# David Allen Hoffman

David Allen Hoffman is an American mathematician whose research concerns differential geometry. He is an adjunct professor at Stanford University.[1] In 1985, together with William Meeks, he proved that Costa's surface was embedded.[2] He is a fellow of the American Mathematical Society since 2018, for "contributions to differential geometry, particularly minimal surface theory, and for pioneering the use of computer graphics as an aid to research."[3] He was awarded the Chauvenet Prize in 1990 for his expository article "The Computer-Aided Discovery of New Embedded Minimal Surfaces".[4] He obtained his Ph.D. from Stanford University in 1971 under the supervision of Robert Osserman.[5]

## Technical contributions

In 1973, James Michael and Leon Simon established a Sobolev inequality for functions on submanifolds of Euclidean space, in a form which is adapted to the mean curvature of the submanifold and takes on a special form for minimal submanifolds.[6] One year later, Hoffman and Joel Spruck extended Michael and Simon's work to the setting of functions on immersed submanifolds of Riemannian manifolds.[HS74] Such inequalities are useful for many problems in geometric analysis which deal with some form of prescribed mean curvature.[7][8] As usual for Sobolev inequalities, Hoffman and Spruck were also able to derive new isoperimetric inequalities for submanifolds of Riemannian manifolds.[HS74]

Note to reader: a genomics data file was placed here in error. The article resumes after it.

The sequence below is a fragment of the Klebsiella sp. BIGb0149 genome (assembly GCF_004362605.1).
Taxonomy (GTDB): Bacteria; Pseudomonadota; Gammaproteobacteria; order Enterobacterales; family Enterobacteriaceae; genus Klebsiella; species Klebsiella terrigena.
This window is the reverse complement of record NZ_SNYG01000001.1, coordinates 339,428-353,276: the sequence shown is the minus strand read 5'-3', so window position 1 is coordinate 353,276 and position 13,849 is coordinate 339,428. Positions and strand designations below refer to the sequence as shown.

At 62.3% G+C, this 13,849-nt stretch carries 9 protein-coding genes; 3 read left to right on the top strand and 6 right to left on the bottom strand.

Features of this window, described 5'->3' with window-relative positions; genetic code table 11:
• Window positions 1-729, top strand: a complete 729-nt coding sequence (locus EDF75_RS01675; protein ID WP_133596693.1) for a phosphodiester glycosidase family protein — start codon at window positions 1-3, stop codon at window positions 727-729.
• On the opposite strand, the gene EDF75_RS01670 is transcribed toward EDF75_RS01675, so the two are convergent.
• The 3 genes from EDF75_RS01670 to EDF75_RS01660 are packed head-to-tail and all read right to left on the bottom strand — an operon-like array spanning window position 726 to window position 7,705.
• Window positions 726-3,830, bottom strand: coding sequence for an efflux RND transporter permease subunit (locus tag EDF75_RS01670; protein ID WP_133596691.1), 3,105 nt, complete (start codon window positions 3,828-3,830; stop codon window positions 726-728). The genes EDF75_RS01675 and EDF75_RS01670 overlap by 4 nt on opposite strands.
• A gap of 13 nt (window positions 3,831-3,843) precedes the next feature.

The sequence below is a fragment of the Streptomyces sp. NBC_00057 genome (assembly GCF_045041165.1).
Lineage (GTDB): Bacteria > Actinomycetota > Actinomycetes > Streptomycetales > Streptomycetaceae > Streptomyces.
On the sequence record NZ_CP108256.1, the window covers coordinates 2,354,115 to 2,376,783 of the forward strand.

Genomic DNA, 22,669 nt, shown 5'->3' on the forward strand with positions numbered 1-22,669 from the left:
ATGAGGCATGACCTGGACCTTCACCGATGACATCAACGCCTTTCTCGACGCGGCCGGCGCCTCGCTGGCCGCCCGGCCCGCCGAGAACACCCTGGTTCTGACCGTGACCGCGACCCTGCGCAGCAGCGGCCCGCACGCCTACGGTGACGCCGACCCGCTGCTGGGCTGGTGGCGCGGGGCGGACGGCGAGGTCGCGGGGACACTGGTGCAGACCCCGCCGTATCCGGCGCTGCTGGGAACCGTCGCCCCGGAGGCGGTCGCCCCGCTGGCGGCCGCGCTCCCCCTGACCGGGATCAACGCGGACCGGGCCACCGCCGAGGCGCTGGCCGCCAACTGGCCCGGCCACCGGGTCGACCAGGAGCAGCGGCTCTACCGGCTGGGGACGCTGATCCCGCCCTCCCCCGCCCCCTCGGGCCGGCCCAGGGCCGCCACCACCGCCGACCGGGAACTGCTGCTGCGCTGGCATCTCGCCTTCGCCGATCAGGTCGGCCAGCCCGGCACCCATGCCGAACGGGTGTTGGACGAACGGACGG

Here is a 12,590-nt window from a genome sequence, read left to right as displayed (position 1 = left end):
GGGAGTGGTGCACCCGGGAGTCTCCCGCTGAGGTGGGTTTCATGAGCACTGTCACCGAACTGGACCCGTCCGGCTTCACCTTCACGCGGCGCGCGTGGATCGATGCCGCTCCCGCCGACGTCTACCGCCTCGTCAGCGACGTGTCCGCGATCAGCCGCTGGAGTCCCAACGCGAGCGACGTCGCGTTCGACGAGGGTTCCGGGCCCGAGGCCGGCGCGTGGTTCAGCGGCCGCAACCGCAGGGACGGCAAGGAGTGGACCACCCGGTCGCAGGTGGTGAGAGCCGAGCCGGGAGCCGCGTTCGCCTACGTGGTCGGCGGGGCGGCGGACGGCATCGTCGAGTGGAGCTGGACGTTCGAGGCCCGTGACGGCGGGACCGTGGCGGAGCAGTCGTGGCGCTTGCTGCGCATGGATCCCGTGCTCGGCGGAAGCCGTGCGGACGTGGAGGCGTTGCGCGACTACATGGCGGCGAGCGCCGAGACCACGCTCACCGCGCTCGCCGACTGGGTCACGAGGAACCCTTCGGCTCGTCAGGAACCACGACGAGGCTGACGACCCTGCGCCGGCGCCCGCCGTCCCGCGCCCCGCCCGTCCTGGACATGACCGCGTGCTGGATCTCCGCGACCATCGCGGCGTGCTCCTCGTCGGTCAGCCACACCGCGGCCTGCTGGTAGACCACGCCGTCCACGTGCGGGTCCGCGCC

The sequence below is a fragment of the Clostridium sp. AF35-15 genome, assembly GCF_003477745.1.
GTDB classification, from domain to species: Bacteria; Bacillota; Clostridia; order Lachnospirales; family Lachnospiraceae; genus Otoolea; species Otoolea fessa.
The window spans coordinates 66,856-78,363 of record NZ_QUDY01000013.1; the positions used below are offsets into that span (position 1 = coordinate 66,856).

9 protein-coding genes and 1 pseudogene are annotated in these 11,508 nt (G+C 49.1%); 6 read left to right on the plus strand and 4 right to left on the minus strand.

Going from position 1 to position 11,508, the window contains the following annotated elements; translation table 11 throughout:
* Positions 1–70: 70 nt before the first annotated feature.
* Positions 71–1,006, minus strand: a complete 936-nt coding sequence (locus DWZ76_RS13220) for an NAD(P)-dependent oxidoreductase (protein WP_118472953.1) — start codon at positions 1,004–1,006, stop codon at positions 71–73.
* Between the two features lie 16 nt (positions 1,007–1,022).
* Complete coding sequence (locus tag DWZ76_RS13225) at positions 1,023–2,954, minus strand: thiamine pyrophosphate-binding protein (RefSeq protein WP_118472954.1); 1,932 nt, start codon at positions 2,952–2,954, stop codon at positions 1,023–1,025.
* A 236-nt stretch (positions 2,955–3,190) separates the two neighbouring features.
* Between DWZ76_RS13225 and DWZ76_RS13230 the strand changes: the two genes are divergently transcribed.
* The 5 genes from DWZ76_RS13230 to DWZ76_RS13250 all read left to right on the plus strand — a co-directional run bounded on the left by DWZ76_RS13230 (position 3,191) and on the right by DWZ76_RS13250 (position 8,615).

It is well known that there is a wide variety of minimal surfaces in the three-dimensional Euclidean space. Hoffman and William Meeks proved that any minimal surface which is contained in a half-space must fail to be properly immersed.[HM90] That is, there must exist a compact set in Euclidean space which contains a noncompact region of the minimal surface. The proof is a simple application of the maximum principle and unique continuation for minimal surfaces, based on comparison with a family of catenoids. This enhances a result of Meeks, Leon Simon, and Shing-Tung Yau, which states that any two complete and properly immersed minimal surfaces in three-dimensional Euclidean space, if both are nonplanar, either have a point of intersection or are separated from each other by a plane.[9] Hoffman and Meeks' result rules out the latter possibility.

## Major publications

 HS74. David Hoffman and Joel Spruck. Sobolev and isoperimetric inequalities for Riemannian submanifolds. Comm. Pure Appl. Math. 27 (1974), 715–727. doi:10.1002/cpa.3160270601
 HM90. D. Hoffman and W.H. Meeks III. The strong halfspace theorem for minimal surfaces.   Invent. Math. 101 (1990), no. 2, 373–377. doi:10.1007/bf01231506

## References

1. ^ "David Hoffman | Mathematics". mathematics.stanford.edu.
2. ^ "Costa Surface". minimal.sitehost.iu.edu.
3. ^ "Fellows of the American Mathematical Society". American Mathematical Society.
4. ^ "Chauvenet Prizes | Mathematical Association of America". www.maa.org.
5. ^
6. ^ J.H. Michael and L.M. Simon. Sobolev and mean-value inequalities on generalized submanifolds of n. Comm. Pure Appl. Math. 26 (1973), 361–379.
7. ^ Gerhard Huisken. Contracting convex hypersurfaces in Riemannian manifolds by their mean curvature. Invent. Math. 84 (1986), no. 3, 463–480.
8. ^ Richard Schoen and Shing Tung Yau. Proof of the positive mass theorem. II. Comm. Math. Phys. 79 (1981), no. 2, 231–260.
9. ^ William Meeks III, Leon Simon, and Shing Tung Yau. Embedded minimal surfaces, exotic spheres, and manifolds with positive Ricci curvature. Ann. of Math. (2) 116 (1982), no. 3, 621–659.